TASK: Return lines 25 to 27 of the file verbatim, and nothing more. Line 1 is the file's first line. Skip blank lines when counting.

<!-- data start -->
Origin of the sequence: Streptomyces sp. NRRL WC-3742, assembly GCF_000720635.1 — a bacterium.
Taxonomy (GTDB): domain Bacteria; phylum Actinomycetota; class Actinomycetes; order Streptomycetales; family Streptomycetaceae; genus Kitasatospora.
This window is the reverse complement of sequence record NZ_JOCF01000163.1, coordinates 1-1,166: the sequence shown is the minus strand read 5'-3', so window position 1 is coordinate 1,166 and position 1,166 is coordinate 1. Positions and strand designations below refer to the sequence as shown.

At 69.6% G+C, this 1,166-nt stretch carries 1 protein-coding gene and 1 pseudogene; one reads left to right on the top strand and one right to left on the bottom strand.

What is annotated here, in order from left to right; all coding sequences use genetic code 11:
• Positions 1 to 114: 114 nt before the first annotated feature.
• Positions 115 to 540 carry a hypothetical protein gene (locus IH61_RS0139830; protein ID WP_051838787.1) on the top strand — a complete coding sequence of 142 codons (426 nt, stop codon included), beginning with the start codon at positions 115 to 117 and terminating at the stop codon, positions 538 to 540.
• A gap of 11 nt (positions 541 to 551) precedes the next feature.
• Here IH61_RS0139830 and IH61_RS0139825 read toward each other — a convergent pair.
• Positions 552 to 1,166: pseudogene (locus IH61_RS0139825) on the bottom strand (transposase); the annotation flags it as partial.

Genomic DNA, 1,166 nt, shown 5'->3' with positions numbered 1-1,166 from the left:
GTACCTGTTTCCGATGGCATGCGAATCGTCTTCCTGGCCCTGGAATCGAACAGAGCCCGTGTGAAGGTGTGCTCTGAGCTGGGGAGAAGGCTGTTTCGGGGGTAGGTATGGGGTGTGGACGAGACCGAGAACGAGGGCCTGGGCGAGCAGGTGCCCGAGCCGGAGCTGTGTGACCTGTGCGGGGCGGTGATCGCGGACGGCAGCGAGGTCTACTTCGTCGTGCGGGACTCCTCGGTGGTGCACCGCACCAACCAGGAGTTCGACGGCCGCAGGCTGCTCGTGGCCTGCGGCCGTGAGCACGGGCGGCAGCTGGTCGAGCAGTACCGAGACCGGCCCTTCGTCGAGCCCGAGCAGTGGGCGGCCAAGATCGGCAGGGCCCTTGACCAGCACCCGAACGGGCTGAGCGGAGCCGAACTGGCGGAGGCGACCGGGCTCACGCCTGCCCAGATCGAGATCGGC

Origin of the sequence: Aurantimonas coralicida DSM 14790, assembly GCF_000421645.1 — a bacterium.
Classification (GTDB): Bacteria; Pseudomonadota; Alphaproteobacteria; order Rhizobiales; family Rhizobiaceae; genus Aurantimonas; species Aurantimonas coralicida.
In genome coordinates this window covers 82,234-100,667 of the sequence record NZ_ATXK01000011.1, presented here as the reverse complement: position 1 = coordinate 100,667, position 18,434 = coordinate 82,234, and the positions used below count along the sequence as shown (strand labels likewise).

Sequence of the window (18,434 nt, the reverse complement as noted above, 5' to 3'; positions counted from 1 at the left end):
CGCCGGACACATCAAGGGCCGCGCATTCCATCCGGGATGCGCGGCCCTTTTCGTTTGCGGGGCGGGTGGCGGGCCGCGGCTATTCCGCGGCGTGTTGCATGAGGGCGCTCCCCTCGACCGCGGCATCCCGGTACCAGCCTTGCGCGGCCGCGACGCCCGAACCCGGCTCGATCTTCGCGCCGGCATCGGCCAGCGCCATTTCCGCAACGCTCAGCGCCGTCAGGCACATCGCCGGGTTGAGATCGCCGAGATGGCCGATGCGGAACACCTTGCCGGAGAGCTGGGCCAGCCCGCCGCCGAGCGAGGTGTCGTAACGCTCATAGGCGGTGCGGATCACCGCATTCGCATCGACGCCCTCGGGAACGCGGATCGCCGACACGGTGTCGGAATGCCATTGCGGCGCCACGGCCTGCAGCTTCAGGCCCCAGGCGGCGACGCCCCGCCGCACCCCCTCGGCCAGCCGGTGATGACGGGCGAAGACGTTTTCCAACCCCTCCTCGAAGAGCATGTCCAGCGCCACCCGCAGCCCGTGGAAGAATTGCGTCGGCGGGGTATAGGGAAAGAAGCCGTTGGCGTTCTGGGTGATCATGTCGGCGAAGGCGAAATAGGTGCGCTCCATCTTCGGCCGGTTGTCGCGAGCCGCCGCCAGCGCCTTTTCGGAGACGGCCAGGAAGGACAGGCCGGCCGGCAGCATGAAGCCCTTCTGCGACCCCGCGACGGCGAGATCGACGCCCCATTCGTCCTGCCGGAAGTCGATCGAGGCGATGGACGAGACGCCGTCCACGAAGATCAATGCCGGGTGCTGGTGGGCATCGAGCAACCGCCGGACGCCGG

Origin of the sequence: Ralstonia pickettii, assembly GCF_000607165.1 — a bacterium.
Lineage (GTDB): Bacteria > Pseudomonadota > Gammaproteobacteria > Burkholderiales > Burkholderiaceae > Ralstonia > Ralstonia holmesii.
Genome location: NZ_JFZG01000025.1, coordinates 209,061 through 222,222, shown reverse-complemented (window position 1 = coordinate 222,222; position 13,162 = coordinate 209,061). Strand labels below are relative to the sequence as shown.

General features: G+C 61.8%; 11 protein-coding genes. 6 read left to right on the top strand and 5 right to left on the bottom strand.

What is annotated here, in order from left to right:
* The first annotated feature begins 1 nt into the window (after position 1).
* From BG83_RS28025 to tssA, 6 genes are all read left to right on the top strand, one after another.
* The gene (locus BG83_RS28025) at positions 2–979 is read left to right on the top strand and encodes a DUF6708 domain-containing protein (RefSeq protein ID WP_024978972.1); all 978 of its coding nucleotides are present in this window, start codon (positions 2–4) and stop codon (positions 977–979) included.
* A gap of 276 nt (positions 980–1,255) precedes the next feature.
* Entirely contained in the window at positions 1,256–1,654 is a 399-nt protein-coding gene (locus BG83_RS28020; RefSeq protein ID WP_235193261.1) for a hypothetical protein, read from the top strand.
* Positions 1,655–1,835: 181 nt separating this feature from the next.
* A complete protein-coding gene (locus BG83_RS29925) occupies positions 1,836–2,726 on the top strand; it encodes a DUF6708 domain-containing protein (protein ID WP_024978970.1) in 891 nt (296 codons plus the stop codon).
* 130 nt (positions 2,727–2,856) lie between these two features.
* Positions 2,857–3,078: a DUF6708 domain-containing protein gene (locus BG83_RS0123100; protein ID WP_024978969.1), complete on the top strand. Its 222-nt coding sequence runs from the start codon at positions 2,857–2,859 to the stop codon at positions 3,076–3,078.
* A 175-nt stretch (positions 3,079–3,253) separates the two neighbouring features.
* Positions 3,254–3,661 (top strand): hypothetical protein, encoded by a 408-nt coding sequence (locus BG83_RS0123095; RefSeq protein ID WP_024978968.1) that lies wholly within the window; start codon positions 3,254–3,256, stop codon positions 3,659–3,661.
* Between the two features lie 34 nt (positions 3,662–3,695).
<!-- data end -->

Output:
* The gene (locus BG83_RS28025) at positions 2–979 is read left to right on the top strand and encodes a DUF6708 domain-containing protein (RefSeq protein ID WP_024978972.1); all 978 of its coding nucleotides are present in this window, start codon (positions 2–4) and stop codon (positions 977–979) included.
* A gap of 276 nt (positions 980–1,255) precedes the next feature.
* Entirely contained in the window at positions 1,256–1,654 is a 399-nt protein-coding gene (locus BG83_RS28020; RefSeq protein ID WP_235193261.1) for a hypothetical protein, read from the top strand.